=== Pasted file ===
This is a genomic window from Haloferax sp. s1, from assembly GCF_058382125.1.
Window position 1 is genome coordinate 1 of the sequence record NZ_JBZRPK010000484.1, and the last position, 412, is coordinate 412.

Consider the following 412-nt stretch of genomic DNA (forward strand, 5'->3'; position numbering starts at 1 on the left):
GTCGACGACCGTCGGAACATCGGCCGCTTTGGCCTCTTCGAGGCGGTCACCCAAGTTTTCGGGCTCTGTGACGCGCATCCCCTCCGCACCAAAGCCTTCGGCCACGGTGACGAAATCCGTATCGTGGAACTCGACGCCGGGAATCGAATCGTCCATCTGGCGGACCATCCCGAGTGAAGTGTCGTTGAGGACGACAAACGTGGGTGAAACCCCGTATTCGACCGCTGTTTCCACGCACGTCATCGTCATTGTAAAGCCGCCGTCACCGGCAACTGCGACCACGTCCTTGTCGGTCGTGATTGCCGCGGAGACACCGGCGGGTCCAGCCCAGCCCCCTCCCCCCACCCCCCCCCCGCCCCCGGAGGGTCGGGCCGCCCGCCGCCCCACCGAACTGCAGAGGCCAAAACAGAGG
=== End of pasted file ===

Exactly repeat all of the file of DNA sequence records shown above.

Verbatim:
This is a genomic window from Haloferax sp. s1, from assembly GCF_058382125.1.
Window position 1 is genome coordinate 1 of the sequence record NZ_JBZRPK010000484.1, and the last position, 412, is coordinate 412.

Consider the following 412-nt stretch of genomic DNA (forward strand, 5'->3'; position numbering starts at 1 on the left):
GTCGACGACCGTCGGAACATCGGCCGCTTTGGCCTCTTCGAGGCGGTCACCCAAGTTTTCGGGCTCTGTGACGCGCATCCCCTCCGCACCAAAGCCTTCGGCCACGGTGACGAAATCCGTATCGTGGAACTCGACGCCGGGAATCGAATCGTCCATCTGGCGGACCATCCCGAGTGAAGTGTCGTTGAGGACGACAAACGTGGGTGAAACCCCGTATTCGACCGCTGTTTCCACGCACGTCATCGTCATTGTAAAGCCGCCGTCACCGGCAACTGCGACCACGTCCTTGTCGGTCGTGATTGCCGCGGAGACACCGGCGGGTCCAGCCCAGCCCCCTCCCCCCACCCCCCCCCCGCCCCCGGAGGGTCGGGCCGCCCGCCGCCCCACCGAACTGCAGAGGCCAAAACAGAGG